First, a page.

The MacBook’s impressive battery life is capable of reaching into the double figures if you keep the display’s brightness turned down to halfway while monitoring any apps that may be sapping battery life. The unit lasted 7 hours and 24 minutes through our anecdotal battery test, which is looping a locally stored 1080p film at 75% screen brightness.

Here's how the MacBook Pro performed in our suite of benchmark tests:

Benchmarks

  • Xbench Overall: 233; CPU: 131
  • Cinebench R15: Will not run
  • Unigine Heaven 4.0 Medium Quality (1,680 x 1,050): 582; FPS: 23.1
  • Unigine Heaven 4.0 Ultra Quality (1,680 x 1,050): 435; FPS: 17.3
  • NovaBench: 730; Graphics: 74
  • Geekbench 3 Single Core: 3,029; Multi Core: 6,646
  • BlackMagic Disk Speed Read: 1,048 MB/s; Write: 2,000 MB/s
  • Batman: Arkham City (1,440 x 900, Medium): 54 fps
  • Tomb Raider (1,400 x 900 , Medium): 42 fps
  • Anecdotal battery test: 7 hours and 24 minutes

Gaming

MacBooks like the entry-level MacBook Pro have never made great gaming machines in the absence of dedicated graphics. That's mostly the case with this new machine, although the addition of 64MB of embedded eDRAM graphics memory means that lesser demanding 3D games are now playable with decent frame rates. There’s a noticeable difference compared to the last generation of MacBooks, which are 80% slower, according to Apple.

The two games we tested, Batman and Tomb Raider, both served up respectable average frame rates. If you're more concerned with hitting that golden 60 frames per second (fps), you're looking at lowering the resolution to 1,200 x 800 and dropping the quality.

Lesser demanding games, like Rocket League, manage to hit 60fps with only occasional dips to 45fps set to 800p with the graphics quality settings maxed out, resulting in an enjoyable experience. The Elder Scrolls V: Skyrim too is capable of a rock-solid 60fps set to medium quality and the draw distance settings lowered.

Overwatch, on the other hand, is a frustrating experience. While it's possible to hit 60fps on the lowest resolutions, factors such as the map and number of characters on-screen at any one time can cause the frame rate to tank at any given moment. We found ourselves having to lower the resolution scale to 75% to achieve maximum fluidity. Sure, it's playable, but if you aren't prepared to compromise on frame rate then be prepared to pull your hair out.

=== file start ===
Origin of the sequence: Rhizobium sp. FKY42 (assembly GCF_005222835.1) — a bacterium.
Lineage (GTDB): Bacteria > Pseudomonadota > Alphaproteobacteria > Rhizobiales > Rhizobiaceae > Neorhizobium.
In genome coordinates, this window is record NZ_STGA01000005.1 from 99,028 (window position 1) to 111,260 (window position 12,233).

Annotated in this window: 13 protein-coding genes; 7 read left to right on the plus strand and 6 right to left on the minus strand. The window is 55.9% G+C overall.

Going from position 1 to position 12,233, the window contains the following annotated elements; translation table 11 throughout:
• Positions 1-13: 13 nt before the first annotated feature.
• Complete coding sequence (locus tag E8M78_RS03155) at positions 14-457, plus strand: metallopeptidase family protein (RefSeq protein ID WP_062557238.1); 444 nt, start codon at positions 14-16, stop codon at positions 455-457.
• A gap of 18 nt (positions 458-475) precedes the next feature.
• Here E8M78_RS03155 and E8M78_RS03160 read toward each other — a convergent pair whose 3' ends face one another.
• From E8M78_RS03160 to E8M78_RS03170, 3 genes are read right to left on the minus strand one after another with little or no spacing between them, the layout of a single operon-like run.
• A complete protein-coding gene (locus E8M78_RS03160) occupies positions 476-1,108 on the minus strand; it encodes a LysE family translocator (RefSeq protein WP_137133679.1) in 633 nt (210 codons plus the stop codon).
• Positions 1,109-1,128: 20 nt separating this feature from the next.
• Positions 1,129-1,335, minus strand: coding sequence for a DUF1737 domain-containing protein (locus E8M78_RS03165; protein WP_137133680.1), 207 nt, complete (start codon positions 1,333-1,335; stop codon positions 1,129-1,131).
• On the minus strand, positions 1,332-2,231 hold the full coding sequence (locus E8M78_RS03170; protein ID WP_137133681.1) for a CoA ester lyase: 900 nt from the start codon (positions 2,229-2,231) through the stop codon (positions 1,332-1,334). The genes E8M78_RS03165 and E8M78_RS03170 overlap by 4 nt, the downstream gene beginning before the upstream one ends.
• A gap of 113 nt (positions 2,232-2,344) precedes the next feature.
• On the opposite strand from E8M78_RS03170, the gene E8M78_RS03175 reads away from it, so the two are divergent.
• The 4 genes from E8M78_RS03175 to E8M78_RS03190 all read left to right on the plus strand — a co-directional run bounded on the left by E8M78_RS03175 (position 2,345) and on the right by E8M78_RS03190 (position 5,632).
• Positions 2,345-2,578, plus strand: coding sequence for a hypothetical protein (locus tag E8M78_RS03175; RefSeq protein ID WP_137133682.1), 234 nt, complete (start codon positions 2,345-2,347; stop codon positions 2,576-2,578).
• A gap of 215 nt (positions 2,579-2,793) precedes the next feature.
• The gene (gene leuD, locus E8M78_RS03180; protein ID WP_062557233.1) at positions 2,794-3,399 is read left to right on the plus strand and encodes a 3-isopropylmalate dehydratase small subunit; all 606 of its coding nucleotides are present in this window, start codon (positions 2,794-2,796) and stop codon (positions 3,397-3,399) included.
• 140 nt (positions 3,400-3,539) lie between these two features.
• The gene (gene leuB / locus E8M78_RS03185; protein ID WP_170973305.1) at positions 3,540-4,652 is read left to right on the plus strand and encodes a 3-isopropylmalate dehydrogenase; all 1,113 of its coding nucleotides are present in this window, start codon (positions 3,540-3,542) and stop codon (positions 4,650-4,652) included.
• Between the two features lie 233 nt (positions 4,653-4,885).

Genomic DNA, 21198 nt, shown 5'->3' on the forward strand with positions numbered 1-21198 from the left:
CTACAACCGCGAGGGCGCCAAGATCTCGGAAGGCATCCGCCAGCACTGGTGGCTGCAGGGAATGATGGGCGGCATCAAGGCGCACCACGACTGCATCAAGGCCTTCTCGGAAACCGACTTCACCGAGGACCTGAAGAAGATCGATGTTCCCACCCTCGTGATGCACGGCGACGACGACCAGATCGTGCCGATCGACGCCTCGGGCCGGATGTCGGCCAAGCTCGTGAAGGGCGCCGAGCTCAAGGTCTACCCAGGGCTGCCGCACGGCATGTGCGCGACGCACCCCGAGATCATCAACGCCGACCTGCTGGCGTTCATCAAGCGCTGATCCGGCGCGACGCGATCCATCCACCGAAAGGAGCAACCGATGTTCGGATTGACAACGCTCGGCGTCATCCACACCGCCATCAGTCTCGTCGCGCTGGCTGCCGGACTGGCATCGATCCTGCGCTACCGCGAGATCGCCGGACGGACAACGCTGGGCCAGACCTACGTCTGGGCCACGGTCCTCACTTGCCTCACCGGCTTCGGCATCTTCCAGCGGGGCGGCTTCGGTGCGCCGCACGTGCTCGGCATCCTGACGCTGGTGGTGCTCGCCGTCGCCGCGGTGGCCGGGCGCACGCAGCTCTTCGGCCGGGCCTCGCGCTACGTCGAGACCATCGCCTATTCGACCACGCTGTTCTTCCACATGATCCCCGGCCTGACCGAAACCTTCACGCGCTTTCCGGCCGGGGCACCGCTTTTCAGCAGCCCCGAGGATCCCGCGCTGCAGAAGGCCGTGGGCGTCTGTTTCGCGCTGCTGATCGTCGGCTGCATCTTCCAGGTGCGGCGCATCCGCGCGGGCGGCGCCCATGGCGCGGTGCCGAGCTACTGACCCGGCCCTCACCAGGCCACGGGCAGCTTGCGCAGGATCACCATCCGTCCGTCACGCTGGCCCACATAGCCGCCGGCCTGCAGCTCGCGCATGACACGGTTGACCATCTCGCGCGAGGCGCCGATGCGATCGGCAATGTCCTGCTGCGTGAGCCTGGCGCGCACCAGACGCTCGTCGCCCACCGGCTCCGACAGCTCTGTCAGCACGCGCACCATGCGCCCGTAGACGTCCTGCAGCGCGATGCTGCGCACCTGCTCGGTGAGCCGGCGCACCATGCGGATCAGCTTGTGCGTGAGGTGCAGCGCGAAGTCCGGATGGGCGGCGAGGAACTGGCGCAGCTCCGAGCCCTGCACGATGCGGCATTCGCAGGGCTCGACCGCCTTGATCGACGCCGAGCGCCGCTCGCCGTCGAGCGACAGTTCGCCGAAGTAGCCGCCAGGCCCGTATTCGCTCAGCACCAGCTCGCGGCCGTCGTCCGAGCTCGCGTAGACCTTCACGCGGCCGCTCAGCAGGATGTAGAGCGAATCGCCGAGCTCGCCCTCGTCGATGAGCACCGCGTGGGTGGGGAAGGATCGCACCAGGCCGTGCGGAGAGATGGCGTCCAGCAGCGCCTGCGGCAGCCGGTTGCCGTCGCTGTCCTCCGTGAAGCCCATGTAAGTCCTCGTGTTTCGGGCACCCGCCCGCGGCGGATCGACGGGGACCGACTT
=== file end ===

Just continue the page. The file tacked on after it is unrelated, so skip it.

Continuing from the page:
Final verdict

It’s been a long wait for a new MacBook Pro, and in many ways it feels like this new 13-inch model has been worth it. There are just so many positives about the machine that make it a joy to use – from its svelte dimensions to its eye-popping display, great battery life, huge trackpad, snappy storage, improved low-end gaming capabilities and full-bodied speakers.

Despite practically sharing specs with the more powerful configure-to-order MacBook Air, it feels like the more responsive and capable machine – although the benchmarks suggest that you’re going to need one of the more powerful quad-core 15-inch MacBook Pros to run more demanding applications. The new 13-inch Pro may edge out the Air, but not by much.

On the flip side, the MacBook Pro is a compromised experience – and its downsides are likely to be deal breakers for many. Having just two (poorly positioned) USB-C ports rules out the use of multiple monitors and charging at the same time, and you’ll need to pick up at least a dongle or two if you want to use those wired USB-A peripherals that you’ve been accustomed to. And, then there’s that keyboard, which is such an integral part to the computing experience that its lack of tactility may make it unsuitable for people who type thousands of words daily for a living.

For many others, however, the MacBook Pro will prove a worthy upgrade. If Apple tweaks its flaws for the next version while inevitably shaving yet more thickness from its base, then we could be in for a more unanimously exciting upgrade.